Inside the reinforced estates, watchmen employed to guard their employers’ properties and lives whisper away the secrets and let in the robbers who deactivate the alarm systems and use master keys to gain entry.
”Our enterprise has employed a number of experts in car wiring systems. These are the people he uses to bypass the ignition, and short circuit the system so as to start the car without a key,” another source says.
These are the same experts who are deployed to dismantle the car tracking system to avoid being followed.
High tech gadget
A private investigator, Steve Odero, recalls how he once followed a signal from a stolen car all the way to Nyeri only to stumble on the microchip dumped in a thicket by the road.
“All along, the car was being dismantled in a city garage in Kariobangi. I later discovered that the car, a Toyota Belta, was later sold in a yard to an unsuspecting buyer. I had no hard evidence to prove that the car belonged to my clients,” says Odero.
Our sources intimated that once a car is stolen, the engine and chassis number are juxtaposed in the appropriate areas. The crooks have a high tech gadget capable of overwriting on the old identity. The logbook and identities of the written-off car are then used to legitimise the stolen car.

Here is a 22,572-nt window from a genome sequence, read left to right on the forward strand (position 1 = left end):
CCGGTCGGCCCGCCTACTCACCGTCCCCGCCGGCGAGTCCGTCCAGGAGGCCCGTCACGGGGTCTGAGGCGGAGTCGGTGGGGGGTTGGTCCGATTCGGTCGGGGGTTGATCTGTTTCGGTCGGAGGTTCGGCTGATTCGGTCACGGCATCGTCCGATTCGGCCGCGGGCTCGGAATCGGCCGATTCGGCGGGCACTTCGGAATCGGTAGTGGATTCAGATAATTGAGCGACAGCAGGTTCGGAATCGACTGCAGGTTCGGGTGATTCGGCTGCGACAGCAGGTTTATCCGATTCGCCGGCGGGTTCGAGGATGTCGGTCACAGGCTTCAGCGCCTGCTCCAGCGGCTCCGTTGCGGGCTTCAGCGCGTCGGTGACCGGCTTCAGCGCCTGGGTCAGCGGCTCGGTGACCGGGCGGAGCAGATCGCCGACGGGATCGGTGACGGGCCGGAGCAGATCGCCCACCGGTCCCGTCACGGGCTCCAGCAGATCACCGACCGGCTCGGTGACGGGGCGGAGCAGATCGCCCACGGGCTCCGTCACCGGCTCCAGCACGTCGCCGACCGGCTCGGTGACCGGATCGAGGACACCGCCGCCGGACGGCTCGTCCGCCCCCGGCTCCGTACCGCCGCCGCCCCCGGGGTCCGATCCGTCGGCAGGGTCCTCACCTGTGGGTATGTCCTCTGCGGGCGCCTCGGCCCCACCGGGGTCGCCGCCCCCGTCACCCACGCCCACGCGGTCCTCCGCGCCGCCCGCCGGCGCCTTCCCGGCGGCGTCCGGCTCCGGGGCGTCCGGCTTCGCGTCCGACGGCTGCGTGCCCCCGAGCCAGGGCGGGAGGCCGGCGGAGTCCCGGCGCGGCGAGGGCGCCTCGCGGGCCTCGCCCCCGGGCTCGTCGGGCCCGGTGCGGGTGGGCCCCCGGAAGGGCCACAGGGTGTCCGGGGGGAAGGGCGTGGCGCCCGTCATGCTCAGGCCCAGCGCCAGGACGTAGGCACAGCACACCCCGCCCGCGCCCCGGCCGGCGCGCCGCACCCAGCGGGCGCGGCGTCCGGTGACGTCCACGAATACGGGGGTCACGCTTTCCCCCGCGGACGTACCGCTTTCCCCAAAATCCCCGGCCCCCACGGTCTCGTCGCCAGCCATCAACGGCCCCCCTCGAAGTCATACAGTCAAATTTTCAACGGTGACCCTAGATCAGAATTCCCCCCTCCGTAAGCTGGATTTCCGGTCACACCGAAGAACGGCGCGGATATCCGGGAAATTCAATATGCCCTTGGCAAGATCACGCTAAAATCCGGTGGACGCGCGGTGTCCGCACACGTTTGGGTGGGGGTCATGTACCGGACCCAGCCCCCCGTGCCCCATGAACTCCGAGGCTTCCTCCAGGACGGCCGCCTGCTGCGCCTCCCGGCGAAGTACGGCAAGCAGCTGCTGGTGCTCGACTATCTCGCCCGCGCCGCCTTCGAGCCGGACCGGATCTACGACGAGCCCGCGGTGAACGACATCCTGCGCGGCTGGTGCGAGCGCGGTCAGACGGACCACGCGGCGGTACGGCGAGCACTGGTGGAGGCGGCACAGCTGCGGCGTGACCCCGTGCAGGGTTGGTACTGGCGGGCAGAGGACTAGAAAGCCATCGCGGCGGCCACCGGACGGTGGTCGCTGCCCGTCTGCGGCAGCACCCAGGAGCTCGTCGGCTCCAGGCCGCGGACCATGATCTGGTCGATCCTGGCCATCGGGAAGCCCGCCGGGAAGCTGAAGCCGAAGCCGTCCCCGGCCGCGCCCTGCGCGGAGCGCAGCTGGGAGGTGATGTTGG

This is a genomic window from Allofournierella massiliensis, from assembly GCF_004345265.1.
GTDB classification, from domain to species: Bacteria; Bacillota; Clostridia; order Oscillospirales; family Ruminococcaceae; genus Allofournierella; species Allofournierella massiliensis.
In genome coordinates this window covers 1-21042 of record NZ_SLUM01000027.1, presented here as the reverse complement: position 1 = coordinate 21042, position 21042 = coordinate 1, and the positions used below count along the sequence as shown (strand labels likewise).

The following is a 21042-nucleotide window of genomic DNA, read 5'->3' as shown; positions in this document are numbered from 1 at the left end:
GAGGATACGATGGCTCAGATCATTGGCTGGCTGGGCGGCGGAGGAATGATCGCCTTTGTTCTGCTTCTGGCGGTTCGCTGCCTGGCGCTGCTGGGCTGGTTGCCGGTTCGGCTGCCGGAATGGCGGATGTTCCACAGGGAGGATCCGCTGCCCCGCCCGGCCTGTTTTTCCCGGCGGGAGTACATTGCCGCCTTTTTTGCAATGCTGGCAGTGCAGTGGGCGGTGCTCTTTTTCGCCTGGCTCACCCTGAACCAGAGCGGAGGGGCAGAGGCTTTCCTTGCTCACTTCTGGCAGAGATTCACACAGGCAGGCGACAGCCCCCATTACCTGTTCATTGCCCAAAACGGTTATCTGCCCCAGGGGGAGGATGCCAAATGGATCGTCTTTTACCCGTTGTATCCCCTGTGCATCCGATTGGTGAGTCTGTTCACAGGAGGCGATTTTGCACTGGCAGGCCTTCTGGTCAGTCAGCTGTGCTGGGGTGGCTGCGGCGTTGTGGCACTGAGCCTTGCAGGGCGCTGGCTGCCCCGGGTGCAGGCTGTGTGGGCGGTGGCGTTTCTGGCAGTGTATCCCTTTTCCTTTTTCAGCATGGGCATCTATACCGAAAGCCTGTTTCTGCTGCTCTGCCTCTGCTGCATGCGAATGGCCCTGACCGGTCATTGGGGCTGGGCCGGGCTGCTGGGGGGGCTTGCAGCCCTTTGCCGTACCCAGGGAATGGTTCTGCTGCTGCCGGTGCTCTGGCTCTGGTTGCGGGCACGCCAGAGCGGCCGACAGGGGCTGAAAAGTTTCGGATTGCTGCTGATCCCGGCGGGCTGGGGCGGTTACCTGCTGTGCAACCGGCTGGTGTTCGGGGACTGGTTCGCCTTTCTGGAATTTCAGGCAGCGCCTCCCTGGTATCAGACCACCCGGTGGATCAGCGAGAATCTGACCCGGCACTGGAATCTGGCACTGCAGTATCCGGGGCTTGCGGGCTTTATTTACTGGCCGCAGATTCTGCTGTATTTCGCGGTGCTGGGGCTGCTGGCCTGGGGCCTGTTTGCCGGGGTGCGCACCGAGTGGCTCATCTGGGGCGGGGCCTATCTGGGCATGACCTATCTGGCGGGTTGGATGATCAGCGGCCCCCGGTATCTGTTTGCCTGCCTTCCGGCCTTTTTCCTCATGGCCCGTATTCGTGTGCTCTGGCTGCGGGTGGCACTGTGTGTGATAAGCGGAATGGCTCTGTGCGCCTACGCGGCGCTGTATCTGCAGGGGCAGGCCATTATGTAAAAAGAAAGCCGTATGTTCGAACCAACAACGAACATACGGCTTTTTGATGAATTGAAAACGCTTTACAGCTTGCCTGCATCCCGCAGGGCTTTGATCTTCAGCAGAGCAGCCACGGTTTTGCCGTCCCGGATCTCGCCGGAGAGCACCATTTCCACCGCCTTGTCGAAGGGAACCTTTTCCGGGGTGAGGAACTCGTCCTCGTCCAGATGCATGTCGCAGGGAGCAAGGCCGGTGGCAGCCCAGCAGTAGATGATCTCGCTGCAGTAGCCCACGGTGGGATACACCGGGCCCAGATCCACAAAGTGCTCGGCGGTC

“A friend recently went mad after he used the Sh1.8 million he had been given as his pension to buy a vehicle along Murang’a Road in Nairobi. A day after the purchase, he was arrested in Thika and told that his vehicle was stolen. He had to buy his freedom with Sh100,000 and forfeit the vehicle,” says Peter Misiku.
Odero shares the experience of one of his clients, David Mangi, who was hired by two women in Busia and contracted to drive them to Nairobi.
“The two women paid him Sh15,000 and also to fueled his car to and from Busia. When they reached Nairobi, he shared a drink with them at a bar in Tassia. His drink was spiked and he was robbed of the car. He was dumped unconscious in Utawala. His car has never been found,” says Odero.
The use of salvage to sanitise stolen cars, the Association of Kenya Insurers (AKI) says, is reemerging, explaining that this is a departure from the past when salvages have been used by criminals to loge fraudulent insurance claims.
According to AKI Chief Executive Officer Tom Gichuhi, salvages have been misused in the past and are at one time being used to lodge fraudulent claims.
The registration details such as logbook, engine and chassis number were used to lodge fraudulent claims by conmen who had a habit of buying the wrecks, which they later insured and reported as lost a few months later.
“We have established fraud control measures where the data of all insured vehicles and policyholders is posted in a central platform managed by AKi. This ensures once an accident claim is paid, nobody can lodge a similar claim,” Gichuhi says.